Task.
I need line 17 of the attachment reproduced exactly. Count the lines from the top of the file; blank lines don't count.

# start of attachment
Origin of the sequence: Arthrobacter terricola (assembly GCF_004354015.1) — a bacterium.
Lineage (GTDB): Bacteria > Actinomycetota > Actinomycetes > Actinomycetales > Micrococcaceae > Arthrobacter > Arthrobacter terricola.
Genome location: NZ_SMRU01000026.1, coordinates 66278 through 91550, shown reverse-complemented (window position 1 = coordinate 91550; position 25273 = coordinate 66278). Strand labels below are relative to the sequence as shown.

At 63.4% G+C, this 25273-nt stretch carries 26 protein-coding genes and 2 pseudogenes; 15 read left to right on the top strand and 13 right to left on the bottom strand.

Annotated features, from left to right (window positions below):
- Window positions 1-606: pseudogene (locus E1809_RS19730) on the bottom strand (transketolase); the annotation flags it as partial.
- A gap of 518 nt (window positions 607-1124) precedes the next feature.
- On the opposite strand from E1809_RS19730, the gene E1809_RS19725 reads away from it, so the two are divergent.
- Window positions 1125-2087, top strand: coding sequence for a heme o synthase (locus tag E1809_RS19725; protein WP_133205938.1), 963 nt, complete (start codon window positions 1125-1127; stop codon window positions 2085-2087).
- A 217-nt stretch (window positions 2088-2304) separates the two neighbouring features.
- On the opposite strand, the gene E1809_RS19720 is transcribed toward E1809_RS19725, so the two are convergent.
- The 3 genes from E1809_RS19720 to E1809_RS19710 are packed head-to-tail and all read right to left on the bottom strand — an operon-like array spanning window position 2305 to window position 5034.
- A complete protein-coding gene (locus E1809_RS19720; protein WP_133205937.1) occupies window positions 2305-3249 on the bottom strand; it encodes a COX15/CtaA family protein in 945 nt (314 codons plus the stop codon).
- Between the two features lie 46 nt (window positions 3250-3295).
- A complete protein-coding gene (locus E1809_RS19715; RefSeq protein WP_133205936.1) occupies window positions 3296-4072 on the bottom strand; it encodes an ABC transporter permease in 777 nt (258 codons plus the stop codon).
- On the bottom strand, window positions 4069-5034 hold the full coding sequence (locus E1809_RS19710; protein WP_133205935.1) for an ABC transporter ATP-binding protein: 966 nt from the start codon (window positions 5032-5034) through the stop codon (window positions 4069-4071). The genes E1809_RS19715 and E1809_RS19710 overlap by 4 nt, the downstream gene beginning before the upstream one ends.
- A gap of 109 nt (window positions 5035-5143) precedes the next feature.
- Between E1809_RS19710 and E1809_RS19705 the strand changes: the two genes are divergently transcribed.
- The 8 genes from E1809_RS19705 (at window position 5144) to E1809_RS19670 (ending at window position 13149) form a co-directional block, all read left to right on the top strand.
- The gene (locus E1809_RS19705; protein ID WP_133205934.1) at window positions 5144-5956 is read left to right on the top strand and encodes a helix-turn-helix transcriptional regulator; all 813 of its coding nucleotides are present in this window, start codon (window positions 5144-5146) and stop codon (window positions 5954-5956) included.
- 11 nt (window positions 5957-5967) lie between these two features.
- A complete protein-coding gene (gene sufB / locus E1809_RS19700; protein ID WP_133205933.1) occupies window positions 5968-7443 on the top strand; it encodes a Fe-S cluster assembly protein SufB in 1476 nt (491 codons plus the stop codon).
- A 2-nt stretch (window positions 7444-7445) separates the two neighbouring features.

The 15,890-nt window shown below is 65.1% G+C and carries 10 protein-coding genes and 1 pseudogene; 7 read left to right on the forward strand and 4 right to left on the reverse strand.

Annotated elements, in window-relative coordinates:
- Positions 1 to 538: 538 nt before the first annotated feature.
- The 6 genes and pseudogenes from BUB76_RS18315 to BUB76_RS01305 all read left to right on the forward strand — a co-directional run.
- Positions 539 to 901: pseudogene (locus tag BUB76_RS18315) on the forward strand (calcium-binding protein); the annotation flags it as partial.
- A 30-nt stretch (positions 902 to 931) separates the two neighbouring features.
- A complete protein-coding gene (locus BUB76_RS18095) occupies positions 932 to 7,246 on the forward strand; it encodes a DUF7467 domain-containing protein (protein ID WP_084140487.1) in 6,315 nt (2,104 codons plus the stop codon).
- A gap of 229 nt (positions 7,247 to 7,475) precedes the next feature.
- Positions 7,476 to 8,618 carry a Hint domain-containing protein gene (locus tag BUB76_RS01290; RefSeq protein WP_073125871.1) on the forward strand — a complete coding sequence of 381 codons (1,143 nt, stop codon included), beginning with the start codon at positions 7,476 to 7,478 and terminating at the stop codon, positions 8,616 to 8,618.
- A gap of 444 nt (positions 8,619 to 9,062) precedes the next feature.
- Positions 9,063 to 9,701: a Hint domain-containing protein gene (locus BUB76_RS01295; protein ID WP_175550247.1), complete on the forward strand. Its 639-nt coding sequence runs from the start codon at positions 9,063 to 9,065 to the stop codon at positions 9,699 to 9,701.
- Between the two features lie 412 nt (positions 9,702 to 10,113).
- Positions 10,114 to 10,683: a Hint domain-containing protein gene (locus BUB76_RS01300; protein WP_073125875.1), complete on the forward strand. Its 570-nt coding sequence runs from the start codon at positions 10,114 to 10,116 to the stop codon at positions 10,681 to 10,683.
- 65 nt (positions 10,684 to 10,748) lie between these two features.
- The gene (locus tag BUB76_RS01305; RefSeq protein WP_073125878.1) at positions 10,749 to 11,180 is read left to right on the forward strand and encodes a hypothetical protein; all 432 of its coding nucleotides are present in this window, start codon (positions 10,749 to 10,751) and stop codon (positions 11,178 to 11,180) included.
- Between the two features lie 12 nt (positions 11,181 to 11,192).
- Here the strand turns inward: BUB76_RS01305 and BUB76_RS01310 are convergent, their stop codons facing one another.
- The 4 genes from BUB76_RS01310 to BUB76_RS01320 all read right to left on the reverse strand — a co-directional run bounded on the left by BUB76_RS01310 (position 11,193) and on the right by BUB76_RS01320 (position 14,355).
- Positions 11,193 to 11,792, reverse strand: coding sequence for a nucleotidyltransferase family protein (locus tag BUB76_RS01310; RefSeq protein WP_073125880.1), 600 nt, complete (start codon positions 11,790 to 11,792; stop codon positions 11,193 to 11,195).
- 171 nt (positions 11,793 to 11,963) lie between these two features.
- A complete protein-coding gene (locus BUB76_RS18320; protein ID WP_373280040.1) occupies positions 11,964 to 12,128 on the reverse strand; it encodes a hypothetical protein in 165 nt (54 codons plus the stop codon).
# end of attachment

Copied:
- A gap of 109 nt (window positions 5035-5143) precedes the next feature.